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It's Easy to Secure Windows 2000 Servers: Part 3
By Laura Taylor
May 3, 2005
In the first two parts of this series, you learned how to use Microsoft's Management Console (MMC) to automatically configure and enforce security policies by creating security templates. You also learned how to create a security template and assign Account Policies, Local Policies, and Event Log security policies to it for a basic Windows 2000 server. In Part 3, I'll teach you how to configure and assign System Services, Registry Settings, and File System Settings security policies.
Refreshing Our First Two Lessons
Before I show you how to create a different template for specific server types such as a DNS server, a DHCP server, and an Exchange server, we need to finish learning how to configure the remaining policies for a basic Windows 2000 server. By using security templates you can ensure that security policies are automated. Once a template is in place the policies are regenerated and loaded into memory each time a system is re-started.
As you'll recall, to get to the screen where you do the actual policy configuration, you first need to start up the Microsoft Management Console. You can do this from the Start menu by opening up the Run box and typing MMC as shown below.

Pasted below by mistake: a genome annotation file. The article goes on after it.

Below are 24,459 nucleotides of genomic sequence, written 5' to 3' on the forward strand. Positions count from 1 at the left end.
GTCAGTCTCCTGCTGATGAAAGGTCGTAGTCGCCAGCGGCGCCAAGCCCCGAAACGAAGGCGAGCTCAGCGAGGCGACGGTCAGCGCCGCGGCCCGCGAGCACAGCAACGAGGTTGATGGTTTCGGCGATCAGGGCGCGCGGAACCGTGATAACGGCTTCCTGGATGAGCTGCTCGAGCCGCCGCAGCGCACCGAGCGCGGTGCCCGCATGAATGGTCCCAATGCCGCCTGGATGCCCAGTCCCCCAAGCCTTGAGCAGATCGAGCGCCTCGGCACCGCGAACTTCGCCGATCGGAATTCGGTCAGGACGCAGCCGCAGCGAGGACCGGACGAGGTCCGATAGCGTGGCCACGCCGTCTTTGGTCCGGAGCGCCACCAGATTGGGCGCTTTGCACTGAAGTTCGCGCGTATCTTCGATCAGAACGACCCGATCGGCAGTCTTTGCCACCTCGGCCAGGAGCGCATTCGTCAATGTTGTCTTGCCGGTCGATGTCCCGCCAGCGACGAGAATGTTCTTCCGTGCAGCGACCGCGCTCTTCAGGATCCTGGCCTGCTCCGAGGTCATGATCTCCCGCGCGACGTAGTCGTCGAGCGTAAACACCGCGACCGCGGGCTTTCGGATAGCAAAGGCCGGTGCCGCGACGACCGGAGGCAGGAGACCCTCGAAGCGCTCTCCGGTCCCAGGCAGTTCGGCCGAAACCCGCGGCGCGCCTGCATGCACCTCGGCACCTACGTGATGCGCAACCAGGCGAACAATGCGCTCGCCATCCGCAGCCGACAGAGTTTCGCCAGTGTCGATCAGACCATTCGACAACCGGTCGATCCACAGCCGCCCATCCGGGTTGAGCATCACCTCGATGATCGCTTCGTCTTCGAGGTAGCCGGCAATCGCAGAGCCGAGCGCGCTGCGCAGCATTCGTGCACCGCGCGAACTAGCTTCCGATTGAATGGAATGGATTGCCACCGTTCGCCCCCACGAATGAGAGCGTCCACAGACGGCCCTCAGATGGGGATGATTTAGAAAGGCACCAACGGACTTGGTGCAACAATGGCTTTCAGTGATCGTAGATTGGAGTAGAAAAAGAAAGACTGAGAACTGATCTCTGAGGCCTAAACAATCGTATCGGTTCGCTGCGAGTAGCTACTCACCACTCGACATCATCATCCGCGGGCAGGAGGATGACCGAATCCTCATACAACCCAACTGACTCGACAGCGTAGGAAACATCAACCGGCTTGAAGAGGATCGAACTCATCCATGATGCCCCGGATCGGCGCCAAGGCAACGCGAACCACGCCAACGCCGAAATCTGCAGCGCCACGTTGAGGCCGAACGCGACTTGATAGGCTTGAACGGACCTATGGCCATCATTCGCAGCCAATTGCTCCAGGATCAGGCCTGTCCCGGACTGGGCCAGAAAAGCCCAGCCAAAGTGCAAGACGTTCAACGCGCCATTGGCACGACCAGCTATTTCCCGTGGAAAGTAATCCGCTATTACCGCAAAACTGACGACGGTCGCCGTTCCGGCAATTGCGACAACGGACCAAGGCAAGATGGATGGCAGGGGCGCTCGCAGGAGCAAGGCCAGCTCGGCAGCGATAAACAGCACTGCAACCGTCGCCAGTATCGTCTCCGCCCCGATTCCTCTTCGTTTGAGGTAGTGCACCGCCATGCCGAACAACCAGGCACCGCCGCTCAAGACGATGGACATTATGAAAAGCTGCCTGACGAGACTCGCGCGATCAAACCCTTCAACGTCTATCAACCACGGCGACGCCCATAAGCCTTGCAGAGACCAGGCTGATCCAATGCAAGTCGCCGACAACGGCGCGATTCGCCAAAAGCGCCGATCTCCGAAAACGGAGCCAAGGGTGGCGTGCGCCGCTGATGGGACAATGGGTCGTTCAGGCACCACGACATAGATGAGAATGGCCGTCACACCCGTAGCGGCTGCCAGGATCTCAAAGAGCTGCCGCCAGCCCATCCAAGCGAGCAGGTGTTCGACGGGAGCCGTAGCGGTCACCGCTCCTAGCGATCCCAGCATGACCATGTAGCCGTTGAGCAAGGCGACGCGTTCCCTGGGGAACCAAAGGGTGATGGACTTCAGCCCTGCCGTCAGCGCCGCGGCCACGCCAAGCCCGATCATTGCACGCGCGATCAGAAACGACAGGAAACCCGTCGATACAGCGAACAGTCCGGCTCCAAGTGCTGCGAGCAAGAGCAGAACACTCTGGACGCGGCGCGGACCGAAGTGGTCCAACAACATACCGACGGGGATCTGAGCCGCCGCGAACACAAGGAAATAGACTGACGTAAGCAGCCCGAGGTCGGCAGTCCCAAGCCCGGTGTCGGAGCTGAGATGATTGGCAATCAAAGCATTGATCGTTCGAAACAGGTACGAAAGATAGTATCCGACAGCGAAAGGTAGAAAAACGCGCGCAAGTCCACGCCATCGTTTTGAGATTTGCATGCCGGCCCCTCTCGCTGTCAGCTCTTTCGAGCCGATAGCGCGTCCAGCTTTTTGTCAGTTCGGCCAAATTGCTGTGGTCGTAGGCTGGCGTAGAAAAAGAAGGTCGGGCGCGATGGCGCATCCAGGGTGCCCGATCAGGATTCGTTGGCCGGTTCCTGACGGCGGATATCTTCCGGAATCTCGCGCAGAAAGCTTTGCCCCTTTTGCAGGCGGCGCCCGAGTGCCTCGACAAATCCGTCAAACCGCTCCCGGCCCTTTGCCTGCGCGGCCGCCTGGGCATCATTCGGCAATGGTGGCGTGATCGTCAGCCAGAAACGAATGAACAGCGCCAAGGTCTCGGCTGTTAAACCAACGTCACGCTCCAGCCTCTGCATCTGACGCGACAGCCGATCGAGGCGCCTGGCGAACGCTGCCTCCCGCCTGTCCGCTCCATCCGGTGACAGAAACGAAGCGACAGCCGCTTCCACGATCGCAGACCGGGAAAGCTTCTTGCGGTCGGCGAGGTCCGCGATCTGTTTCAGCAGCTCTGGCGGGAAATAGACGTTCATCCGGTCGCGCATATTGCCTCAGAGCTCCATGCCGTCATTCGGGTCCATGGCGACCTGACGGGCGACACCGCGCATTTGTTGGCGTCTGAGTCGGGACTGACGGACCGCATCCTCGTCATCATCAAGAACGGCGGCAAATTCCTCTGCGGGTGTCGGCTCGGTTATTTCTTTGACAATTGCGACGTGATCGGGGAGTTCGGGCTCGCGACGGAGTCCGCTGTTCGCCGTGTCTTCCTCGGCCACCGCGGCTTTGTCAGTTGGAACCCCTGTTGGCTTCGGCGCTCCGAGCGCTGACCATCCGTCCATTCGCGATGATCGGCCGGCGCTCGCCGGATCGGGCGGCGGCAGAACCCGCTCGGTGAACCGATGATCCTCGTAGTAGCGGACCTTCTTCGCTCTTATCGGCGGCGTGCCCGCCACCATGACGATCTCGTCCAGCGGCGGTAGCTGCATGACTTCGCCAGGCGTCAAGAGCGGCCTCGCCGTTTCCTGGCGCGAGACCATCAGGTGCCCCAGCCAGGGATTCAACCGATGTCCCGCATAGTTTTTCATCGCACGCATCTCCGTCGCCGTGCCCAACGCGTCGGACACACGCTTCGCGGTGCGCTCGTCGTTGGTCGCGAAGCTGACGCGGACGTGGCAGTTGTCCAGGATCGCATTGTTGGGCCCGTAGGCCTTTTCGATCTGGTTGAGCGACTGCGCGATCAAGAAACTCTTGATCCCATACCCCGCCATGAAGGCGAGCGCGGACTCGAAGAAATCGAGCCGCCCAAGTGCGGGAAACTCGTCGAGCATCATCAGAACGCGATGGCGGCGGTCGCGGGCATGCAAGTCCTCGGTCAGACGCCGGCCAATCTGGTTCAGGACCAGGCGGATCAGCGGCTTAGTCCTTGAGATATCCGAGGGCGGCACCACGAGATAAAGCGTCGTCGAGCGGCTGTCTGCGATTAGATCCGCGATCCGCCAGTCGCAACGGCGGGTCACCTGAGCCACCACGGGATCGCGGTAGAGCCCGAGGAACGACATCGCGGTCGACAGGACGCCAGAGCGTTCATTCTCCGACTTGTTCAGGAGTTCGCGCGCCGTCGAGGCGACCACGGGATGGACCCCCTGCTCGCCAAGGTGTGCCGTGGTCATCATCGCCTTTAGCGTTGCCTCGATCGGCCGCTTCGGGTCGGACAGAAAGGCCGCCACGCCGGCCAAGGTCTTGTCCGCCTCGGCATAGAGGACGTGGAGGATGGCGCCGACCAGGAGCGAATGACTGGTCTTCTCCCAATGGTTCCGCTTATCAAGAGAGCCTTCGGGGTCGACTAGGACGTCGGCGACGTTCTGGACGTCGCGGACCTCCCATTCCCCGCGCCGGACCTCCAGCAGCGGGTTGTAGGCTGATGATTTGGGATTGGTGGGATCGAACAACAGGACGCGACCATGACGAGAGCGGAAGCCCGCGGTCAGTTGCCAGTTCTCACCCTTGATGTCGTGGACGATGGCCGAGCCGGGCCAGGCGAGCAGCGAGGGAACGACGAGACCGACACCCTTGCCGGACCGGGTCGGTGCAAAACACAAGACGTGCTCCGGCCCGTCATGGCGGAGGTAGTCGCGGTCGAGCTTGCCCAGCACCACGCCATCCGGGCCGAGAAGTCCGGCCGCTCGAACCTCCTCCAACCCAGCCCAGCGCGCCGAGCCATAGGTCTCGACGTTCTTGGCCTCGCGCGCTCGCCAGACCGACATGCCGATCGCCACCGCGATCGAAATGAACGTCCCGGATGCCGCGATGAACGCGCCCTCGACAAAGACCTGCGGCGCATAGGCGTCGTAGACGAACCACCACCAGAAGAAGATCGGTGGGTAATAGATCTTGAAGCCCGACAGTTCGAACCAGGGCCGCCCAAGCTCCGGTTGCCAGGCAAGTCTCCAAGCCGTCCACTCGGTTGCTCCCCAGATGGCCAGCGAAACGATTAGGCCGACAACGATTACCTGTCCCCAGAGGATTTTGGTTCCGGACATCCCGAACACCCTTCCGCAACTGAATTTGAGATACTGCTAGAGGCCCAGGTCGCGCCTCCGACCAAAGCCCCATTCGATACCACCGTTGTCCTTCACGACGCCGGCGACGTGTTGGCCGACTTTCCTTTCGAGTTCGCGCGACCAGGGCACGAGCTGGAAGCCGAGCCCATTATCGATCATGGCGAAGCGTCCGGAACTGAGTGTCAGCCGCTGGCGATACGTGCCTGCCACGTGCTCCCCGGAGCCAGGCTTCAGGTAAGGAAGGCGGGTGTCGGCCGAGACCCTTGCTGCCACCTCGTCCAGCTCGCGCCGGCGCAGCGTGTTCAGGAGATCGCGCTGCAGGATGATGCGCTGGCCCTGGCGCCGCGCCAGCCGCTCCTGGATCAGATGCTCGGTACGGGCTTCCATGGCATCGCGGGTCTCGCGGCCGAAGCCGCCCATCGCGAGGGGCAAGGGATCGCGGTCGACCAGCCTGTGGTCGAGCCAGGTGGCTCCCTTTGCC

Starting the MMC.
After you add the Security Template snap-in (explained in Part 1 of this series), you need to select the template called basicsv, and then open the System Services configuration window as illustrated below.
The System Services Configuration Window.
You are now ready to configure and assign System Services settings. The System Services settings allow you to stipulate which services get launched on startup. You can configure the System Services in the same method you configured the Local Policy settings and the Event Log settings.
Configuring and Assigning System Services Security Policies
The System Services settings should be unique to your organization, and should be a topic of discussion among the systems administrators before you configure them. Keeping that in mind, Table 1 shows an example list of System Service settings designed for a typical, client-server enterprise architecture. Your organization may actually have more services installed on its servers than the ones listed in Table 1.
When you install a new server application it usually adds new services to Systems Services list. The applications that you have running on your server will determine what applications show up in the System Services setting list. The list on your server is likely to be slightly different than the list in Table 1. You will also notice that your Windows 2000 services, as well as your application services, are both mixed together in this list and are listed in alphabetical order.
When configure System Settings, you will want to give the Administrators group full control. To configure the System settings on a group-by-group basis, you need to double-click on the Service name, and then click the Edit Security button as shown in below. You will then see the Allow/Deny security settings by group.
Configuring Security Policy Settings.
In most cases, the group known as Authenticated Users should never have Full Control and their settings for most applications should be set to more restrictive settings such as Read access as shown below.